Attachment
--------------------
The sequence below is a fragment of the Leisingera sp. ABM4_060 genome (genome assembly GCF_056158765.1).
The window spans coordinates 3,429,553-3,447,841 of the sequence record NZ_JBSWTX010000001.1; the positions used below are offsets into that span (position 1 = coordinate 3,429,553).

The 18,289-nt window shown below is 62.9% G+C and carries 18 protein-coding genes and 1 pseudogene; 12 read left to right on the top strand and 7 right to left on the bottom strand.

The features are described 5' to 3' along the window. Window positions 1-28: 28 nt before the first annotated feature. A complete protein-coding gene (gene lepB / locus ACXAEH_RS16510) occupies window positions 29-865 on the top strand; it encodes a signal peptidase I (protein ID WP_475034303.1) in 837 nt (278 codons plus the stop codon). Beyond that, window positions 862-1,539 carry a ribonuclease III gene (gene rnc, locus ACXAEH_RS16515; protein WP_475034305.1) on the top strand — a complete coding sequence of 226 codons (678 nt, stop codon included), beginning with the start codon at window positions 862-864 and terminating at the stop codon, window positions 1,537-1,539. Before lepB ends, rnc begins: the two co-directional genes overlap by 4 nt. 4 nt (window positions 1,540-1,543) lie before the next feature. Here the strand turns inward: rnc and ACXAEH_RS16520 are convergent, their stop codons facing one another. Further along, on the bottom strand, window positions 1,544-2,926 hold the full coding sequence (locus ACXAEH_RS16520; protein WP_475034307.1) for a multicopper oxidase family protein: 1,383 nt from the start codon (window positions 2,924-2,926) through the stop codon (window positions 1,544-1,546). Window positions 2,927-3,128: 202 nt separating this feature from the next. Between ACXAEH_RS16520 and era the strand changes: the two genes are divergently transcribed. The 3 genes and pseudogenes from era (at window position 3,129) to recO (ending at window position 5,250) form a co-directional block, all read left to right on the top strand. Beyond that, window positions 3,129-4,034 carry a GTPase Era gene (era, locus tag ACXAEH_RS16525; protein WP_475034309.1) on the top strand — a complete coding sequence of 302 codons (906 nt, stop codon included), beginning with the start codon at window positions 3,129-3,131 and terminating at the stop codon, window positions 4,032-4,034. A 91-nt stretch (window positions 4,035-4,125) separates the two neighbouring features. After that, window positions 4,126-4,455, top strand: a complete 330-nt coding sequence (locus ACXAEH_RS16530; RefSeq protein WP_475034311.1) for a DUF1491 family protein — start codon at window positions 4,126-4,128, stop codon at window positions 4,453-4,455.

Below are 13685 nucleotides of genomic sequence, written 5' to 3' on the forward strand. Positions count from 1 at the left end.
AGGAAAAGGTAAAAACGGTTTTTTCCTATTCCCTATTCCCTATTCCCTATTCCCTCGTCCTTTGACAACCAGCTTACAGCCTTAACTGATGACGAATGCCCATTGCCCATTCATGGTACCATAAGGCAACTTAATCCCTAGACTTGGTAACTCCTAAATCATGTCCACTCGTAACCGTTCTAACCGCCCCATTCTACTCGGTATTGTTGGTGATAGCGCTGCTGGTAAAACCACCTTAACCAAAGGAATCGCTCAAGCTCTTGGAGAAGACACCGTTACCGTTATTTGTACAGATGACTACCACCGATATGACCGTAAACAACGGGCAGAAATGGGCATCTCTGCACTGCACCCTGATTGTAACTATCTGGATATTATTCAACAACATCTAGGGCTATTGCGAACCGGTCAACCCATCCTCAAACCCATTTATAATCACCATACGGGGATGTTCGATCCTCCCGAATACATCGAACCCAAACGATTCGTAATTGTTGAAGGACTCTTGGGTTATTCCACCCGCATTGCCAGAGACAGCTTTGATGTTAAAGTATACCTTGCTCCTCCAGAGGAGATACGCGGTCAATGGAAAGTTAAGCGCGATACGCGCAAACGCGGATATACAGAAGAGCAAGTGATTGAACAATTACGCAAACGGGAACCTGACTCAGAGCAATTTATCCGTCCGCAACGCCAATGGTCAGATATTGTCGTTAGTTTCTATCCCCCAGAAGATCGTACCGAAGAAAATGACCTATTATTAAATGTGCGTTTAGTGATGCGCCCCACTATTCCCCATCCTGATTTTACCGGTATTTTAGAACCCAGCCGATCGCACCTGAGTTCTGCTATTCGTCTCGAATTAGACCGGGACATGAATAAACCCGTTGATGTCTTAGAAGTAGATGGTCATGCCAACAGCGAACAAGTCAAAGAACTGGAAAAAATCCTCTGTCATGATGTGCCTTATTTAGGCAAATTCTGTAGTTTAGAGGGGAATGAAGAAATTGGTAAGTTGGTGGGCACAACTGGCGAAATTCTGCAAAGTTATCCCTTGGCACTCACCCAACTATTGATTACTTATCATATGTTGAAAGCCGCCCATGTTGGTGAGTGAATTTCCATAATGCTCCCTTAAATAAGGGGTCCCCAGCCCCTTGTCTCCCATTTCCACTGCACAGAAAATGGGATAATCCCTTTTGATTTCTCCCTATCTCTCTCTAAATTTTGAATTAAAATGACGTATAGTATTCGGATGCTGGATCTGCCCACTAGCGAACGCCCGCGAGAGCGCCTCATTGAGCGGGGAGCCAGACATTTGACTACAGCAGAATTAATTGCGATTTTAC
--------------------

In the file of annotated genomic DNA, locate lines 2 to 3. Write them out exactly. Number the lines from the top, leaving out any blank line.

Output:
The window spans coordinates 3,429,553-3,447,841 of the sequence record NZ_JBSWTX010000001.1; the positions used below are offsets into that span (position 1 = coordinate 3,429,553).

The 18,289-nt window shown below is 62.9% G+C and carries 18 protein-coding genes and 1 pseudogene; 12 read left to right on the top strand and 7 right to left on the bottom strand.